Newsmaker: Frank Jensen, Copenhagen Mayor
He's the unlikely latest nemesis for Michael O'Leary, but Frank Jensen could be as big a thorn in Ryanair's side as rival airlines or European politicians. In a plot twist worthy of a Nordic noir serial, Copenhagen's Lord Mayor last week dented Ryanair's plans to make a killing with its new base in the Danish capital.
Mr Jensen, a Social Democrat who has been the city's boss for five years, banned his staff from flying with Ryanair on official trips, even if it means paying more on Scandinavian airline SAS. Copenhagen has 45,000 municipal workers, so that's a major potential earner. Mr Jensen told the 'Berlinske' newspaper: "We require all of those who deliver services to the municipality, including those who would sell us plane tickets, to offer their employees proper salaries and working conditions."
On his Facebook page, he described Ryanair's practices as "social dumping".
Ryanair responded by tweeting a picture of Mr Jensen's face superimposed on Marie-Antoinette's body, with the slogan: "Let them eat cake!" and "Let them pay high fares!" The airline has a long history of striving to avoid what it sees as onerous labour laws by employing crew on contracts written under Irish law. The Danish trades union movement is seeking to have this practice overturned, with a case set for next month.
Ryanair, the biggest budget carrier in Europe, set up a base in Copenhagen this year. It had previously offered flights to the city, though rather than landing in the Danish capital they touched down at Malmo in Sweden - on the other side of the bridge between the two nations.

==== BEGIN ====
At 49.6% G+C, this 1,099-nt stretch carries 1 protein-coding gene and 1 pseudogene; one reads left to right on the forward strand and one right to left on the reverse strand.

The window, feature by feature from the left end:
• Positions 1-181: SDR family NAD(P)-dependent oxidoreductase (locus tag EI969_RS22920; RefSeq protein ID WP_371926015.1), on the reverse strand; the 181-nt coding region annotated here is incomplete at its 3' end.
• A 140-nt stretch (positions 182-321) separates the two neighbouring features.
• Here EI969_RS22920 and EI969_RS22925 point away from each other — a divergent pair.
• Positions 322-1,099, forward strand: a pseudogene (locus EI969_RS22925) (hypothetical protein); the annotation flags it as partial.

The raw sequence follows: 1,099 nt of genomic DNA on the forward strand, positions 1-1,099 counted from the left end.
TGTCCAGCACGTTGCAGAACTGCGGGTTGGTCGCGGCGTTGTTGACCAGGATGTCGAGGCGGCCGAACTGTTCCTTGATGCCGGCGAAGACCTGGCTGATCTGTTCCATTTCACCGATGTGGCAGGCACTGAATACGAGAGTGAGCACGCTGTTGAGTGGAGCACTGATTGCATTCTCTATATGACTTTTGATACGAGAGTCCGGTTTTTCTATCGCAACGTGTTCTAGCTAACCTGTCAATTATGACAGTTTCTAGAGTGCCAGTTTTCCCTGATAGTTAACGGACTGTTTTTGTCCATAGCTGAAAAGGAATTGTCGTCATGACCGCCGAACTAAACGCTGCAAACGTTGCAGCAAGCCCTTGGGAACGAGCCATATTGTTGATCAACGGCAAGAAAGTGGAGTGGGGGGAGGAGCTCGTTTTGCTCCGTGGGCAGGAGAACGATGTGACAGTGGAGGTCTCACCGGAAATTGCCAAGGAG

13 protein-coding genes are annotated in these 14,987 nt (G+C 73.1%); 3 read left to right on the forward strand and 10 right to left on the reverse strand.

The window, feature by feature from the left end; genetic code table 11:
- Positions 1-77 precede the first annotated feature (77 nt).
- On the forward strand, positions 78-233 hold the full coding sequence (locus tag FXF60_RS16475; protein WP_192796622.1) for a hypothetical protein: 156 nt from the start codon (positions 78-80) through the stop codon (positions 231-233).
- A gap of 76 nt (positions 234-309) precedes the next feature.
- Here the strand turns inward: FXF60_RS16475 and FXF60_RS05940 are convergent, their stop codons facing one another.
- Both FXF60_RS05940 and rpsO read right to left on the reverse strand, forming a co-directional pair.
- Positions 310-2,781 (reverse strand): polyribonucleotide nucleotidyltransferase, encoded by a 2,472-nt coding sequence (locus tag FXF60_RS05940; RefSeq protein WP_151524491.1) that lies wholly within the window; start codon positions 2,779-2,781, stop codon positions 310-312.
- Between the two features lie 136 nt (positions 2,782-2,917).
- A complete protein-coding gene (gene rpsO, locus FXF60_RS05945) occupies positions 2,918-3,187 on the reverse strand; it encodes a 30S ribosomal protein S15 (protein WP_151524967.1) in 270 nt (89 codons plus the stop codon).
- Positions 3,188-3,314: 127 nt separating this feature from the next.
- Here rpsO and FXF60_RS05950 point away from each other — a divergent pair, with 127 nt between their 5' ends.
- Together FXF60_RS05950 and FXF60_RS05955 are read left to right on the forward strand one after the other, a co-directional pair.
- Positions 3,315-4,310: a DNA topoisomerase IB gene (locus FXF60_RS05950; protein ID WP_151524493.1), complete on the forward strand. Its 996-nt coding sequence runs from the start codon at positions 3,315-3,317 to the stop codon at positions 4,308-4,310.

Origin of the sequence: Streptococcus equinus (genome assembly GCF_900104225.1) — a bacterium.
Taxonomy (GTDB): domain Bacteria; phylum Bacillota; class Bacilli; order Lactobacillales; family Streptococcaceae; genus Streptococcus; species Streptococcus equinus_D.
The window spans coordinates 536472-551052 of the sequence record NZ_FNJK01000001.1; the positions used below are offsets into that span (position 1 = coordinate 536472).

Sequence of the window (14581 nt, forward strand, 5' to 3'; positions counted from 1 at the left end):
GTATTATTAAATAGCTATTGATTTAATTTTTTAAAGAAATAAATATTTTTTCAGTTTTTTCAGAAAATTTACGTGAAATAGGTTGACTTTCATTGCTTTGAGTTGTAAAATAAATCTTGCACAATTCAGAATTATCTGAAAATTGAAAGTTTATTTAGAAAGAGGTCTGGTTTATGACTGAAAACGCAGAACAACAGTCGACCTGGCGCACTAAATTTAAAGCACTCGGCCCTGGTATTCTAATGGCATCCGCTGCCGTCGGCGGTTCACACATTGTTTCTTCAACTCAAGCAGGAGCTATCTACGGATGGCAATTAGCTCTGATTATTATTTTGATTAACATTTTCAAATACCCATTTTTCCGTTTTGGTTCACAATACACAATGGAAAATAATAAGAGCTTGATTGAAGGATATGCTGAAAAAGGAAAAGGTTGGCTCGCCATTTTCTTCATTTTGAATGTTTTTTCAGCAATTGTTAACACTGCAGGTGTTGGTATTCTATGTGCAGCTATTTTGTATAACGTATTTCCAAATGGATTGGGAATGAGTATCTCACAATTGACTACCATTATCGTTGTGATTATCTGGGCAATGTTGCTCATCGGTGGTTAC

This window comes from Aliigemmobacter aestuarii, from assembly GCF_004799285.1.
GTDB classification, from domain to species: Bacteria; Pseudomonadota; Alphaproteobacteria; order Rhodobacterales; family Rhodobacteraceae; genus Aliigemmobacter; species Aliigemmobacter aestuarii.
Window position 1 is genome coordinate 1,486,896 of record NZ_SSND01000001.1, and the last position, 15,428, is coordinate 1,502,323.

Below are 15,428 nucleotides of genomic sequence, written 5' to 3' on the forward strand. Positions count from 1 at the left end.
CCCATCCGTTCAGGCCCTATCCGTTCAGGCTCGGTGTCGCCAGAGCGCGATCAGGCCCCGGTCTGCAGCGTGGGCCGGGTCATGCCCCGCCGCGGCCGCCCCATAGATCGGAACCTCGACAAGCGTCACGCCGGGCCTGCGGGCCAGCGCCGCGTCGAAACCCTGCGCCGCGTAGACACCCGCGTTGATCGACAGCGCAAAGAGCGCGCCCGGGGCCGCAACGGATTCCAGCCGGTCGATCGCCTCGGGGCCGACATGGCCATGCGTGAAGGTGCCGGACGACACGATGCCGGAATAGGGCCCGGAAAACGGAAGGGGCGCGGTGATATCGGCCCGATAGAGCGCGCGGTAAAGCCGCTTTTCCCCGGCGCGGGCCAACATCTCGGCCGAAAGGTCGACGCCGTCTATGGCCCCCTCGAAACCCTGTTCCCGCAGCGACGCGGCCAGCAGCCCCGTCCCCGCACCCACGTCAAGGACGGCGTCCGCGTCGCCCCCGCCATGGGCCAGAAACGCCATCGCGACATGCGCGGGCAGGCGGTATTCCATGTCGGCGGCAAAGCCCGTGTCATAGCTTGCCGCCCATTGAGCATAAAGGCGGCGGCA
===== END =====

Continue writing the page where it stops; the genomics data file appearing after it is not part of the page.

Copenhagen is already experiencing strong low-cost competition, with rival airlines Norwegian and easyJet taking on SAS. Aviation consultant John Strickland said: "Like Marie Antoinette, it might have revolutionary consequences for the mayor. Ryanair can play the hand of democratising air travel and assisting public bodies to show they are cutting their travel budgets."
A spokeswoman for Ryanair said: "Ryanair's pilots and cabin crew enjoy high pay, job security and already have a collective agreement with Ryanair. We are also surprised at [the Lord Mayor's] boycott call when all Ryanair flights in Copenhagen are handled by workers who are represented by Danish unions.
"SAS is cutting flights, closing routes, cutting pensions, cutting pay and cutting jobs. Which model does Mayor Jensen prefer to support? SAS's jobs cuts, pension cuts and pay cuts or Ryanair's growth?"
A keen weekend runner, Mr Jensen may have a soft spot for the underdog - being a lifelong Liverpool football fan.
He's also keen on Netflix's 'House of Cards', and like its White House characters, he'd better be prepared for more bruising battles in the future.